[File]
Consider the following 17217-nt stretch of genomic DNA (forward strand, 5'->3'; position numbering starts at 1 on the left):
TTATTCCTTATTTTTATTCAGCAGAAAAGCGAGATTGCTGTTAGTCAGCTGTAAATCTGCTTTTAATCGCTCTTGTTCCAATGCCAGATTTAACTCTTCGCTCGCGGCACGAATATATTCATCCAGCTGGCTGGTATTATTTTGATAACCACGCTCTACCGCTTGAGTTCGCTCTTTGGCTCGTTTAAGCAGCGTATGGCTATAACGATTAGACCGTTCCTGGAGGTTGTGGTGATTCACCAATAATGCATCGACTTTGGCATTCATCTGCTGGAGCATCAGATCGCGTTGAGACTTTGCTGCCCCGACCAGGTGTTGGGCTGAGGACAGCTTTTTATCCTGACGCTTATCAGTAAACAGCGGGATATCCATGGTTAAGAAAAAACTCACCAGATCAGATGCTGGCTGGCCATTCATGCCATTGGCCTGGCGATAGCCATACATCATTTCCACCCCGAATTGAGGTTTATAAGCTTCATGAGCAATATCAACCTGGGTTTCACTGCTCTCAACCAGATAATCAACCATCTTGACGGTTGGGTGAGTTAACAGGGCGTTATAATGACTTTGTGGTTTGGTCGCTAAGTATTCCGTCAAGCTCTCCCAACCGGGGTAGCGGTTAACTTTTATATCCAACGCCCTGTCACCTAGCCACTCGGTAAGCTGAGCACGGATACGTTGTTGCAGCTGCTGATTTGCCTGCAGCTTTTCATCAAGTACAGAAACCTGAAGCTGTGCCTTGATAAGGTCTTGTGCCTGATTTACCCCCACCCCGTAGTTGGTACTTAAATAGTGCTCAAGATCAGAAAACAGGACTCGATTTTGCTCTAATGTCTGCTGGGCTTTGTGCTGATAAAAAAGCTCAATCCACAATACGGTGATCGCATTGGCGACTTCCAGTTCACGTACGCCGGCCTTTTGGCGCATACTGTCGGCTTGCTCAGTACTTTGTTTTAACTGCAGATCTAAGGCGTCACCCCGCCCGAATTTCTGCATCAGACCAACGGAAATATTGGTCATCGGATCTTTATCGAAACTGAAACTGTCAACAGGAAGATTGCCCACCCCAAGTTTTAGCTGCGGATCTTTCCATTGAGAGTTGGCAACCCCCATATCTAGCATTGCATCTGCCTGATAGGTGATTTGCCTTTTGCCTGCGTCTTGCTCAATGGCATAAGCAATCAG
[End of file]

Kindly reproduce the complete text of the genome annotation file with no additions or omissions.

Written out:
Consider the following 17217-nt stretch of genomic DNA (forward strand, 5'->3'; position numbering starts at 1 on the left):
TTATTCCTTATTTTTATTCAGCAGAAAAGCGAGATTGCTGTTAGTCAGCTGTAAATCTGCTTTTAATCGCTCTTGTTCCAATGCCAGATTTAACTCTTCGCTCGCGGCACGAATATATTCATCCAGCTGGCTGGTATTATTTTGATAACCACGCTCTACCGCTTGAGTTCGCTCTTTGGCTCGTTTAAGCAGCGTATGGCTATAACGATTAGACCGTTCCTGGAGGTTGTGGTGATTCACCAATAATGCATCGACTTTGGCATTCATCTGCTGGAGCATCAGATCGCGTTGAGACTTTGCTGCCCCGACCAGGTGTTGGGCTGAGGACAGCTTTTTATCCTGACGCTTATCAGTAAACAGCGGGATATCCATGGTTAAGAAAAAACTCACCAGATCAGATGCTGGCTGGCCATTCATGCCATTGGCCTGGCGATAGCCATACATCATTTCCACCCCGAATTGAGGTTTATAAGCTTCATGAGCAATATCAACCTGGGTTTCACTGCTCTCAACCAGATAATCAACCATCTTGACGGTTGGGTGAGTTAACAGGGCGTTATAATGACTTTGTGGTTTGGTCGCTAAGTATTCCGTCAAGCTCTCCCAACCGGGGTAGCGGTTAACTTTTATATCCAACGCCCTGTCACCTAGCCACTCGGTAAGCTGAGCACGGATACGTTGTTGCAGCTGCTGATTTGCCTGCAGCTTTTCATCAAGTACAGAAACCTGAAGCTGTGCCTTGATAAGGTCTTGTGCCTGATTTACCCCCACCCCGTAGTTGGTACTTAAATAGTGCTCAAGATCAGAAAACAGGACTCGATTTTGCTCTAATGTCTGCTGGGCTTTGTGCTGATAAAAAAGCTCAATCCACAATACGGTGATCGCATTGGCGACTTCCAGTTCACGTACGCCGGCCTTTTGGCGCATACTGTCGGCTTGCTCAGTACTTTGTTTTAACTGCAGATCTAAGGCGTCACCCCGCCCGAATTTCTGCATCAGACCAACGGAAATATTGGTCATCGGATCTTTATCGAAACTGAAACTGTCAACAGGAAGATTGCCCACCCCAAGTTTTAGCTGCGGATCTTTCCATTGAGAGTTGGCAACCCCCATATCTAGCATTGCATCTGCCTGATAGGTGATTTGCCTTTTGCCTGCGTCTTGCTCAATGGCATAAGCAATCAG